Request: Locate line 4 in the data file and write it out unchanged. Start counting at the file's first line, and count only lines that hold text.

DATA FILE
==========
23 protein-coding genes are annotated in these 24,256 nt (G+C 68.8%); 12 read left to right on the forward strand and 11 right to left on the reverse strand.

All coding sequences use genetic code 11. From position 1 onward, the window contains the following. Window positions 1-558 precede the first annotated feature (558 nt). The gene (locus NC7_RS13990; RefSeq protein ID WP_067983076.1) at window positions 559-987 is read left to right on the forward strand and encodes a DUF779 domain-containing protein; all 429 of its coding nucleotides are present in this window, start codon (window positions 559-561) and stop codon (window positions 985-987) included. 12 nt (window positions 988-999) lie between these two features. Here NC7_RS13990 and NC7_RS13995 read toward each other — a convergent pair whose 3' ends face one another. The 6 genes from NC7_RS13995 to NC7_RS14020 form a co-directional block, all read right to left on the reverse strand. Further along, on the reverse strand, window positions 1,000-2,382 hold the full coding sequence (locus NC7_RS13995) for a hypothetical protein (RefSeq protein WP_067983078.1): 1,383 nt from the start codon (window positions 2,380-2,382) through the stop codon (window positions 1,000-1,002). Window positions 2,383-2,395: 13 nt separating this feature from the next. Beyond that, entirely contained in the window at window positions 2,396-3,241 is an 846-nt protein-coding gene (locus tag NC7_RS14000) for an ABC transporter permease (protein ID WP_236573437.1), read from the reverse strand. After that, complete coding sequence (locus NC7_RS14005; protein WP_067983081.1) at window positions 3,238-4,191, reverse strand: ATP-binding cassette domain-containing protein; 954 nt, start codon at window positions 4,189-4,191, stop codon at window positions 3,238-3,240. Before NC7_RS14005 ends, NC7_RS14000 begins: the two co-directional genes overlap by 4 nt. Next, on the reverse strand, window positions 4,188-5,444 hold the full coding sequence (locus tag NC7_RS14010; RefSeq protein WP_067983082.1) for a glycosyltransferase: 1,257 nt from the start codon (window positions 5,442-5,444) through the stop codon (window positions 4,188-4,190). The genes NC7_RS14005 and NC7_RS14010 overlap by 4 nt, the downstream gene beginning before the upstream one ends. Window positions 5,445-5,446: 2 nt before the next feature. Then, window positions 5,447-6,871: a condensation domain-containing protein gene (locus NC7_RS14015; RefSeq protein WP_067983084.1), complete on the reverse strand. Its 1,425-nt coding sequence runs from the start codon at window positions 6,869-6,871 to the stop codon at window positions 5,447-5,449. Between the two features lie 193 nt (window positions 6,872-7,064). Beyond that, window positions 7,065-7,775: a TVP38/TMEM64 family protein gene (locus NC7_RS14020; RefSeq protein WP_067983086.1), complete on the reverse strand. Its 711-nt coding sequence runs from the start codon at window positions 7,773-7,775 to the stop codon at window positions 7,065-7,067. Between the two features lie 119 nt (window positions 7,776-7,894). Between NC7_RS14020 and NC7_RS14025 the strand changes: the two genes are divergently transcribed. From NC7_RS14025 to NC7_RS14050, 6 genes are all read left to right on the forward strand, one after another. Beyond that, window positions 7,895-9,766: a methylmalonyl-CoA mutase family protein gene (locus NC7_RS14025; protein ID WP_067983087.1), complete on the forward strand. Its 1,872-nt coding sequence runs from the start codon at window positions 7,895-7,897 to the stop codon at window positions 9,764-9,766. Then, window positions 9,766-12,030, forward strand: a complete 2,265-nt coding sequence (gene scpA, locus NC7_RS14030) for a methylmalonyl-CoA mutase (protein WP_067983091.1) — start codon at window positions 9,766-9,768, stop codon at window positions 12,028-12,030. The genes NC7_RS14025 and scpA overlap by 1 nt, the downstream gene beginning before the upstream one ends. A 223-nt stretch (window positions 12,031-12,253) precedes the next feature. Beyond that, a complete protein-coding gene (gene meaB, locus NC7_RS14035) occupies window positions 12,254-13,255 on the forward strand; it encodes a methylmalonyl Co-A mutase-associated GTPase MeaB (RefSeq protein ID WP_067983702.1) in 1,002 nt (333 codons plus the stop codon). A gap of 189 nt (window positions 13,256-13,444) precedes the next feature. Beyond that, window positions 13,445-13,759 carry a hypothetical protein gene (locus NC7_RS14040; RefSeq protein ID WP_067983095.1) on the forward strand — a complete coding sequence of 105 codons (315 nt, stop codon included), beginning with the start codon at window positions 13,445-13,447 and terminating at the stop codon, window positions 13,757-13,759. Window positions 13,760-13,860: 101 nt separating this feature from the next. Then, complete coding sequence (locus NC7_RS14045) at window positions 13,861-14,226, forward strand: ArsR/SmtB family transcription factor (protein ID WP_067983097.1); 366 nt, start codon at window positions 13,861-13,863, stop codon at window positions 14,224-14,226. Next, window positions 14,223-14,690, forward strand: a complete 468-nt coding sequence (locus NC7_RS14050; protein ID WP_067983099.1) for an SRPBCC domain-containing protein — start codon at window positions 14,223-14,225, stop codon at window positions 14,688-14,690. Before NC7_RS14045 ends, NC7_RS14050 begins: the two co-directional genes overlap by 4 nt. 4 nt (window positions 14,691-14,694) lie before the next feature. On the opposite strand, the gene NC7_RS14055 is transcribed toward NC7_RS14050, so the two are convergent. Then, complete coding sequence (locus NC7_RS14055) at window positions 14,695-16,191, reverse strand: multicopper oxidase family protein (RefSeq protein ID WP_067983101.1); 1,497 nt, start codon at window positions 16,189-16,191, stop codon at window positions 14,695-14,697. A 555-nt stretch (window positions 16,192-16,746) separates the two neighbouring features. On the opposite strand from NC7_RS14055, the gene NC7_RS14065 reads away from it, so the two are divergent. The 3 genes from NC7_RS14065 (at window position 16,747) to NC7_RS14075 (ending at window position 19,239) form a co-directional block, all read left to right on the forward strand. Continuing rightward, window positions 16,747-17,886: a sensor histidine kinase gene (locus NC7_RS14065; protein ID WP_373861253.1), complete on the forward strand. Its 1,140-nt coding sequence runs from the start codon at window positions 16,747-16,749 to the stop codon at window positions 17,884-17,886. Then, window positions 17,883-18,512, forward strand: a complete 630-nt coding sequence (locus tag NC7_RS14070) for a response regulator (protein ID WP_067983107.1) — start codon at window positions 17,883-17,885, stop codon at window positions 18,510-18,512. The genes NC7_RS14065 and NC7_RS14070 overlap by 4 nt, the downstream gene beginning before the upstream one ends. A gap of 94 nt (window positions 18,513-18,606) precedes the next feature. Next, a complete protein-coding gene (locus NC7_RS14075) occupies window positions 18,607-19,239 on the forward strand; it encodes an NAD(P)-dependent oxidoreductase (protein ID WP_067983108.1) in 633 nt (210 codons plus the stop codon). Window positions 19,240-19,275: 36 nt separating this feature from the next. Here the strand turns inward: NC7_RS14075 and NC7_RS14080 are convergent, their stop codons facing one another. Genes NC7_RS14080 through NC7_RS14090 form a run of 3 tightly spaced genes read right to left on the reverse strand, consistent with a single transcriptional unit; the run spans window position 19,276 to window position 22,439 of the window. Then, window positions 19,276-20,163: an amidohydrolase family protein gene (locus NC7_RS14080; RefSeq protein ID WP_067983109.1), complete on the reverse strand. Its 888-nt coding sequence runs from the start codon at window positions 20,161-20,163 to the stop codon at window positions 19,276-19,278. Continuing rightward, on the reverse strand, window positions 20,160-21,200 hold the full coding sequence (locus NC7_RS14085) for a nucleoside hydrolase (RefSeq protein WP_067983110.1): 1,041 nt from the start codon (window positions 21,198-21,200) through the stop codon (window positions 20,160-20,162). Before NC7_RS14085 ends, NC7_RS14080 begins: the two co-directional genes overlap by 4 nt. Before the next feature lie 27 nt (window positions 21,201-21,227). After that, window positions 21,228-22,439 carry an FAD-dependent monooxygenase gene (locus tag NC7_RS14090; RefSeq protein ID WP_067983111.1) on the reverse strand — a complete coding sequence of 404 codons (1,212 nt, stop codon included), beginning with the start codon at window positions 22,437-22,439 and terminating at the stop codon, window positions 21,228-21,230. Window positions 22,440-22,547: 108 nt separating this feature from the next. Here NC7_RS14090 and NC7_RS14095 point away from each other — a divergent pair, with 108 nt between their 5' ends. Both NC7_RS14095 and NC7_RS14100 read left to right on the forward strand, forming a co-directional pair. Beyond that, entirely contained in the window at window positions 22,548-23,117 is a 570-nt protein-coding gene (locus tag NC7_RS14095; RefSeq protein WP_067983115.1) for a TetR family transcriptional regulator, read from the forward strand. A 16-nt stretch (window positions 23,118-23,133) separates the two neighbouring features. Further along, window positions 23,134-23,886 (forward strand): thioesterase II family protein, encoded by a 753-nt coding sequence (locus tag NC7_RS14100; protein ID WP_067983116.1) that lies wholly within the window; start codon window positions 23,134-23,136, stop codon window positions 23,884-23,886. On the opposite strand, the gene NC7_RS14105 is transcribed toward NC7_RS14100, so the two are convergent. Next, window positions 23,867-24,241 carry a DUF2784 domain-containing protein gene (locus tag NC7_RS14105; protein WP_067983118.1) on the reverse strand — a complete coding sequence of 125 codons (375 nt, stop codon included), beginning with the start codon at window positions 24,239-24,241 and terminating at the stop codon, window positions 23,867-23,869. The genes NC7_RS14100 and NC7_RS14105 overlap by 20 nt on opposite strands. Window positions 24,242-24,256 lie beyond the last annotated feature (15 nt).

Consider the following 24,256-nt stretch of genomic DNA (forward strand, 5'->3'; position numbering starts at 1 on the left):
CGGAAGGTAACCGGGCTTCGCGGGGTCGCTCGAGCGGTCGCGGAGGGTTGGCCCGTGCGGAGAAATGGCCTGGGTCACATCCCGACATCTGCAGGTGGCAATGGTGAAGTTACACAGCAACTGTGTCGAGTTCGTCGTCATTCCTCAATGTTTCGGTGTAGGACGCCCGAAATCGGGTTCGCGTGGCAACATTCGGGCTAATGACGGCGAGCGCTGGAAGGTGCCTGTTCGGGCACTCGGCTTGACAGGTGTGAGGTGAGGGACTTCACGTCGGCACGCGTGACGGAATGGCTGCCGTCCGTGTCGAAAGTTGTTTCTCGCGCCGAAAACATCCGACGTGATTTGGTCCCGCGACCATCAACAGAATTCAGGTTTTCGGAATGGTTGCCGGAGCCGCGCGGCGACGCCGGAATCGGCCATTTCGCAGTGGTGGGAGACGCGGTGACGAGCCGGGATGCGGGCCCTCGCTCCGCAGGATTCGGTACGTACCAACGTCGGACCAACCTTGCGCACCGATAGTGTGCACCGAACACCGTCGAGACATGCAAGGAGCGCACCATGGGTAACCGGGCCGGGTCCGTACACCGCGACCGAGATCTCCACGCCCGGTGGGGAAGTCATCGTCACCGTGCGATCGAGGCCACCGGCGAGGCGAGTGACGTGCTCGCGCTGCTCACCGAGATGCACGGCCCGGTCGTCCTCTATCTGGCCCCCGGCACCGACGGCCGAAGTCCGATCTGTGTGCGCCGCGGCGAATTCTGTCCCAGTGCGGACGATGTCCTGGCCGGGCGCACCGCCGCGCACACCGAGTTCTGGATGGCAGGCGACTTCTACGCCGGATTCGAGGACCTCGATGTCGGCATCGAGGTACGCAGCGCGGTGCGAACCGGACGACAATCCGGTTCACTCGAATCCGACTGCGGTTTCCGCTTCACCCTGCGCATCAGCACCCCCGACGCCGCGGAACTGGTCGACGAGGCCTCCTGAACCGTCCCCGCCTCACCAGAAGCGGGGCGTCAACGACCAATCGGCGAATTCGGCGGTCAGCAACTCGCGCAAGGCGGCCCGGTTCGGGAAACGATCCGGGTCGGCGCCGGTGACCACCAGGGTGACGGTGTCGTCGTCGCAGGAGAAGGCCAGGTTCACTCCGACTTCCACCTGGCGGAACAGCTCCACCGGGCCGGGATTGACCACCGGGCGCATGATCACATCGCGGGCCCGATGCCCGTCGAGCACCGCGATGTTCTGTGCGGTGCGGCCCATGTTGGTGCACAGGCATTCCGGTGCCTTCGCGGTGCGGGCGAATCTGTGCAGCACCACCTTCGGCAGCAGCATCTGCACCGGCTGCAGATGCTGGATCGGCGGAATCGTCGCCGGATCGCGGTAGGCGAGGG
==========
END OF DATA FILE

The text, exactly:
CGGAAGGTAACCGGGCTTCGCGGGGTCGCTCGAGCGGTCGCGGAGGGTTGGCCCGTGCGGAGAAATGGCCTGGGTCACATCCCGACATCTGCAGGTGGCAATGGTGAAGTTACACAGCAACTGTGTCGAGTTCGTCGTCATTCCTCAATGTTTCGGTGTAGGACGCCCGAAATCGGGTTCGCGTGGCAACATTCGGGCTAATGACGGCGAGCGCTGGAAGGTGCCTGTTCGGGCACTCGGCTTGACAGGTGTGAGGTGAGGGACTTCACGTCGGCACGCGTGACGGAATGGCTGCCGTCCGTGTCGAAAGTTGTTTCTCGCGCCGAAAACATCCGACGTGATTTGGTCCCGCGACCATCAACAGAATTCAGGTTTTCGGAATGGTTGCCGGAGCCGCGCGGCGACGCCGGAATCGGCCATTTCGCAGTGGTGGGAGACGCGGTGACGAGCCGGGATGCGGGCCCTCGCTCCGCAGGATTCGGTACGTACCAACGTCGGACCAACCTTGCGCACCGATAGTGTGCACCGAACACCGTCGAGACATGCAAGGAGCGCACCATGGGTAACCGGGCCGGGTCCGTACACCGCGACCGAGATCTCCACGCCCGGTGGGGAAGTCATCGTCACCGTGCGATCGAGGCCACCGGCGAGGCGAGTGACGTGCTCGCGCTGCTCACCGAGATGCACGGCCCGGTCGTCCTCTATCTGGCCCCCGGCACCGACGGCCGAAGTCCGATCTGTGTGCGCCGCGGCGAATTCTGTCCCAGTGCGGACGATGTCCTGGCCGGGCGCACCGCCGCGCACACCGAGTTCTGGATGGCAGGCGACTTCTACGCCGGATTCGAGGACCTCGATGTCGGCATCGAGGTACGCAGCGCGGTGCGAACCGGACGACAATCCGGTTCACTCGAATCCGACTGCGGTTTCCGCTTCACCCTGCGCATCAGCACCCCCGACGCCGCGGAACTGGTCGACGAGGCCTCCTGAACCGTCCCCGCCTCACCAGAAGCGGGGCGTCAACGACCAATCGGCGAATTCGGCGGTCAGCAACTCGCGCAAGGCGGCCCGGTTCGGGAAACGATCCGGGTCGGCGCCGGTGACCACCAGGGTGACGGTGTCGTCGTCGCAGGAGAAGGCCAGGTTCACTCCGACTTCCACCTGGCGGAACAGCTCCACCGGGCCGGGATTGACCACCGGGCGCATGATCACATCGCGGGCCCGATGCCCGTCGAGCACCGCGATGTTCTGTGCGGTGCGGCCCATGTTGGTGCACAGGCATTCCGGTGCCTTCGCGGTGCGGGCGAATCTGTGCAGCACCACCTTCGGCAGCAGCATCTGCACCGGCTGCAGATGCTGGATCGGCGGAATCGTCGCCGGATCGCGGTAGGCGAGGG